Apartment Hunting in Chinese（2）
(Foreigners talking about their experiences of renting an apartment in China)
Lance: Now as you are inspecting the apartment, make sure you ask the landlord what is included what isn’t included, OK? Heating, and a fee called 物业费, which is the property’s maintenance and management fee, is covered by the landlord. The renter is responsible for electricity, which is pre-paid using a rechargeable card. Either you or the landlord will need to monitor the energy levels on these electricity meters, so make sure you find out where your electricity meter is.
Lance: 电表在哪儿？(Diànbiǎo zài nǎér?)
Landlord: 在这里。(Zài zhè lǐ.)
Lance: Thank you.
Lance: Remember when your card runs out power, your power will be shut off, because banks do all the recharging, and banks close at 5 p.m., you’ll need to wait until the next business day in order to recharge your card.
One of the major differences you find when renting an apartment here in Beijing is the size of the bathroom, the bathroom facilities are usually a bit smaller than what you use back home. Of course one major difference is the shower. What you see here is not a raised platform but rather a drain that is built into the floor. Another major difference of course is there is no tub. Most bathrooms here in Beijing, well, throughout China can only be with a shower.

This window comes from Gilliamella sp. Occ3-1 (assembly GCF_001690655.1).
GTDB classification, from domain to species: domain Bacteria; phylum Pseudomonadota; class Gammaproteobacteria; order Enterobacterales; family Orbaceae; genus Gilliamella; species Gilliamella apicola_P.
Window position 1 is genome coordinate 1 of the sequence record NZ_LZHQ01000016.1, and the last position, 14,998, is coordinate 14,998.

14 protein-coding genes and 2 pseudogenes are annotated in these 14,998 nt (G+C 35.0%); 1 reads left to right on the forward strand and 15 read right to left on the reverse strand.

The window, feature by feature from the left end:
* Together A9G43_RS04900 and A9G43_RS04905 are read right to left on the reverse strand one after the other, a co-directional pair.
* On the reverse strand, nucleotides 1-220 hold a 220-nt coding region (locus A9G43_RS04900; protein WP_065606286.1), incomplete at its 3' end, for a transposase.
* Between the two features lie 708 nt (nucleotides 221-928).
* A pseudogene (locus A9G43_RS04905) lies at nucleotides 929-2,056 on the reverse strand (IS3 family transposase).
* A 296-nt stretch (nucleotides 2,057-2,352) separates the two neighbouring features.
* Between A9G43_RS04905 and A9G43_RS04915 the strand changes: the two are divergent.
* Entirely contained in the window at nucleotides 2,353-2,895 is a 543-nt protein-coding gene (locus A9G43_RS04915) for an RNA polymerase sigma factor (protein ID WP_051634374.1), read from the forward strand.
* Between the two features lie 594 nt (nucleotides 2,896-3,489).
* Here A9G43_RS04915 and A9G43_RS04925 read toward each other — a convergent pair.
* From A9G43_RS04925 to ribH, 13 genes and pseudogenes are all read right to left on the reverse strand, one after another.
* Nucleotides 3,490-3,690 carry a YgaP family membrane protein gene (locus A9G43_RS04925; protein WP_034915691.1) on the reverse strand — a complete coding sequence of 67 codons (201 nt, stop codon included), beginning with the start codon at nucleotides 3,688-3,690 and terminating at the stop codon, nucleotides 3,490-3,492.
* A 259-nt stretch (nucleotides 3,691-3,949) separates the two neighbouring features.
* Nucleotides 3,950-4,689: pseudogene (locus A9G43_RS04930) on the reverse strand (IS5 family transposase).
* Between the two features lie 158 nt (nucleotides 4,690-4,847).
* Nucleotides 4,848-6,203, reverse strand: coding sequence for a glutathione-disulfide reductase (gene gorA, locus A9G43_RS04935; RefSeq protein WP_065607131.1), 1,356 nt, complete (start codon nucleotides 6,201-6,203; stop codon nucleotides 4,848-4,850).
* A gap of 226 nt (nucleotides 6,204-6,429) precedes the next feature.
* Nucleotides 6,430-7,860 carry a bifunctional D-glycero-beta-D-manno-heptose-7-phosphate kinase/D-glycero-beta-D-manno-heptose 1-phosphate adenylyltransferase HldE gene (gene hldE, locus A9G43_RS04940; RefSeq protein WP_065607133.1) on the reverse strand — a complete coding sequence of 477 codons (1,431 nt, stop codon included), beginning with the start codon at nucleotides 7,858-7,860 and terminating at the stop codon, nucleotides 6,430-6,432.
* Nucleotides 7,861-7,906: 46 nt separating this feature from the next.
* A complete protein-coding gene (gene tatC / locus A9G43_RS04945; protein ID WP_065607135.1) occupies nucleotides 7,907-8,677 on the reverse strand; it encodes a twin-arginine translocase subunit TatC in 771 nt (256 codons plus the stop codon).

Lance: The kitchen is also very different. Expect to see two burners instead of four burners on the stovetop, or instead, an electric plug-in stovetop. Generally, there are no ovens in the apartments, so in most apartments you are unable to bake any food.
You can ask your landlord to remove a specific piece of furniture if you don’t love it. In prior to moving in, make sure everything works, something is broken or needs to be fixed, have your landlord repair it prior to moving in.
Rent is always harder to negotiate, unless you’re planning to sign a longer lease. And keep in mind the agent’s commission is usually one month’s rent.
But, remember, anything and everything is negotiable.
Landlord: 您需要交一个月的押金，预付一年的租金。(Nín xūyào jiāo yíɡèyuè de yājīn , yùfù yìnián de zūjīn.)
Lance: 能交半年的吗？(Nénɡ jiāo bànnián de mɑ?)
Lance: You should be able to negotiate to pay three to six months upfront. If you do decide to pay for six to twelve months as a security deposit, then you may be able to ask your landlord for 100-200 yuan off your monthly rent.
Lance: Before you sign the contract or 合同, make sure you understand everything, such as what happens if you break the lease, sublet, move out early, or what is and is not included. The contract that you sign should be in English. If the contract you are looking at is not in English, then ask for one.
(Caption: 主持人蓝天（Lance）向房东索要英文合同。Lance asks the landlord for a contract in English.)
Lance: 你能给我一份英文的合同吗？(Nǐ nénɡ ɡěi wǒ yífèn yīnɡwén de hétonɡ mɑ?)
Lance: At the end of the process, a fee or 中介费 will be owed to the realtor. Usually, if the rent is below 4,000 RMB, you need to cover the entire cost of the fee, or you may be able to speak to the landlord. If the rent is above 4,000 RMB, the landlord may cover the entire cost. Usually, the fee amount is the same amount as one month’s rent. Now once you move in you will need to register with the local police department. Failure to do will result in a fine or perhaps something worse, so make sure you ask your landlord about this before you sign anything. Now let’s review what we’ve learned.
Lance: A good deal of luck and patience will help you find an apartment in Beijing. Once you get settled in, all you’ll need to do is spruce it up, and throw a housewarming party. For Living Chinese, I’m Lance Crayon. (End)